It’s Tough to be a “Yacht Collector.”

By Timothy Hullihan

According to Yachting magazine, one of the world’s premiere “yacht collectors” has a home in North Palm Beach, Florida.  In fact, he owns personally, and through corporations, many water front homes in North Palm Beach, but he never lives in most of them.  They are just places to berth his collection, house the crews, and keep his vessels ready for an occasional voyage.  The challenge of being a yacht collector is you need a place to store and service a lot of large ships, and in North Palm Beach, he has found a willing partner.

The humble, family and community oriented residents of this small village of less than 12,000 people are not willing partners, but the elected officials entrusted to represent them are. In fact, the residents of one neighborhood that is slowly losing 60-years of humility to the yacht collector’s real estate acquisitions asked the North Palm Beach Village Council to stop the yacht collector’s destructive practices by simply enforcing an existing law that says it is illegal to berth a vessel you own behind a house you do not occupy (whether you own it or not).  One of the residents that spoke at a recent council meeting is 77 years old, and has lived in her waterfront home for nearly 50-years.  She used a walker to approach the dais that night to describe the fear she now lives with daily because she is surrounded by vacant homes the yacht collector owns, or is in the process of acquiring.

At the June 22, 2017 council meeting the village council made it clear that they are prepared to do the opposite of what the residents of this neighborhood requested – simply enforce an existing law. The council agreed in a workshop format to vote at a future meeting to change the wording of the law in favor of the yacht collector.  Instead of finding relief for the residents they represent, they seemed to agree that changing the word “occupant” in the present law to “owner/tenant” is the right thing to do.  Only Councilmember Bickel (a lifelong resident of North Palm Beach) spoke against these changes to the law.  So, very soon, Mr. Yacht Collector will no longer be violating the law, and he and others that share his selfish view of life will be free to continue acquiring waterfront homes in North Palm Beach, leave them vacant, house their crews in them, and/or berth a ship there that is larger than the house itself, in some cases.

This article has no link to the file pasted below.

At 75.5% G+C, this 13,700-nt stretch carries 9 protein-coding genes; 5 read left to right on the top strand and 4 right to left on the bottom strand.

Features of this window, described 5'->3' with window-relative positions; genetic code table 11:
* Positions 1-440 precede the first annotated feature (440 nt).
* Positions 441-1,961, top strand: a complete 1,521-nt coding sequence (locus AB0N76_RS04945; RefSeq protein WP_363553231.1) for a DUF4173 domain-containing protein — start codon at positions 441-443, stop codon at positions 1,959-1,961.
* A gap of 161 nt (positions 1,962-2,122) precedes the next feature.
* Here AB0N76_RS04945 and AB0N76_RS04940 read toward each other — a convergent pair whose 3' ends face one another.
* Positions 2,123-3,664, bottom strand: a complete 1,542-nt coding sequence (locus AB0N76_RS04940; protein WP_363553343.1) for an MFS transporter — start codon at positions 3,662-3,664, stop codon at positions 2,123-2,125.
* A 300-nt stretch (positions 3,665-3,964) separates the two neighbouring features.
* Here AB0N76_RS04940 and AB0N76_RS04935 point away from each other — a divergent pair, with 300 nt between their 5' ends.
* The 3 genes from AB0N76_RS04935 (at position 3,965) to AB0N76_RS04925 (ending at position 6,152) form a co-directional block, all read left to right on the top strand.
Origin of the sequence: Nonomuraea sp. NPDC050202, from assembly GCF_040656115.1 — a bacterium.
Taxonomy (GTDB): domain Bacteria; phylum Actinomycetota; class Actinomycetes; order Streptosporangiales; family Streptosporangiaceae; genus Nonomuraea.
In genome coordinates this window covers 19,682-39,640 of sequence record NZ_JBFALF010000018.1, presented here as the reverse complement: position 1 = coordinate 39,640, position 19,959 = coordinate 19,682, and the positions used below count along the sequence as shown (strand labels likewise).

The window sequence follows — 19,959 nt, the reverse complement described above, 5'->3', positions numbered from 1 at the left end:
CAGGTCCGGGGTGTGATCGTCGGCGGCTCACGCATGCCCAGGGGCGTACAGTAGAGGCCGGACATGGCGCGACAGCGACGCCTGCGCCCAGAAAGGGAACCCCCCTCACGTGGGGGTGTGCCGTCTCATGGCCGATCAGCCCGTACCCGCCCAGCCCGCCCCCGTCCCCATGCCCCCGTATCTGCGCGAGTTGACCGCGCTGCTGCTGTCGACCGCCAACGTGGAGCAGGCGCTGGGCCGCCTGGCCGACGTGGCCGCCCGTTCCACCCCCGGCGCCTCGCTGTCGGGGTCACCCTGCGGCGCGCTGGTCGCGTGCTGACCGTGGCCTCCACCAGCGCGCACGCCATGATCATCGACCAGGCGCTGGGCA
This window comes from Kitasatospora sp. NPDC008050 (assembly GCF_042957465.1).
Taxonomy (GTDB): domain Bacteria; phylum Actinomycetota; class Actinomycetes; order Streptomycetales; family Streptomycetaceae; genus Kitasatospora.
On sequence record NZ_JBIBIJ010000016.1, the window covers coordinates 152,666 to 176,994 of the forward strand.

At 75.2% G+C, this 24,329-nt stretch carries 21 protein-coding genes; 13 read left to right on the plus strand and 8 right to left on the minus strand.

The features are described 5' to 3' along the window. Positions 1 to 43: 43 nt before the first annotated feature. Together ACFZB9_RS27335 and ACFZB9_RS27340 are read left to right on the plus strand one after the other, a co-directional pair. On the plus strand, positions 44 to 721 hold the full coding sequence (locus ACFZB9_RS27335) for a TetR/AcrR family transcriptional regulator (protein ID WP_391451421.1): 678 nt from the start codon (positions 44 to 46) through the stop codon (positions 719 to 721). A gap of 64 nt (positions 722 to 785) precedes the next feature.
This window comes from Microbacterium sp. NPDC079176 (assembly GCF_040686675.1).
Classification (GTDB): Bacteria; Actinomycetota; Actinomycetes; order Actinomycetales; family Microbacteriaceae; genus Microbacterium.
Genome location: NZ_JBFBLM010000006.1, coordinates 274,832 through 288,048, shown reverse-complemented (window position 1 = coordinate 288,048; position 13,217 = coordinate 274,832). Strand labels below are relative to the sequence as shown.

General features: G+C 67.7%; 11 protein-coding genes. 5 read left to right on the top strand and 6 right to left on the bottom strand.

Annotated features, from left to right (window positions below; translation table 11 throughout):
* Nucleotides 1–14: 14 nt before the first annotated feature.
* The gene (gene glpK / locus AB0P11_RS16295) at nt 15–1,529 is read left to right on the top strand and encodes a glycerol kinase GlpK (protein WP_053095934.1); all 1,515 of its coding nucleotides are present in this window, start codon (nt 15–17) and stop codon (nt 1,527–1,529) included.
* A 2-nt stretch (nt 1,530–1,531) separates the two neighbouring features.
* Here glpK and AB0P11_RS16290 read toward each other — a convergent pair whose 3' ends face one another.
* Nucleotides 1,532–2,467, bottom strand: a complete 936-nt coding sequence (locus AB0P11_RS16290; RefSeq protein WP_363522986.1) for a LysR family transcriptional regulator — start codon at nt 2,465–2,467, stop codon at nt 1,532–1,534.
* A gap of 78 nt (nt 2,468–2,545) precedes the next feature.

One family that lives in this neighborhood describes the North Palm Beach they moved into 15-years ago with 4 small children as “a dream come true.” They found a place they didn’t think existed anymore.  Residents brought homemade desserts to their door to welcome them when they arrived, and they have grown so close to their neighbors, and the community in general, that they no longer think of the places they are from as home.  Both the father and mother spoke publicly to the village council about their concerns for losing the neighborhood they have grown to love, but are now considering leaving because of unwelcome changes, and fear of an uncertain future.

It is not clear whether the council was aware of the yacht collector’s practices before residents brought it to their attention, but it is abundantly clear how the council feels about representing the residents that put them on the dais. It is hard for me to fully comprehend that I am presently living in a village whose elected officials are inclined to hear a resident’s cry for help, and then make their situation worse, instead of better.

Timothy Hullihan is an architect living in North Palm Beach, and President of the  Kevin Clark Hullihan Foundation

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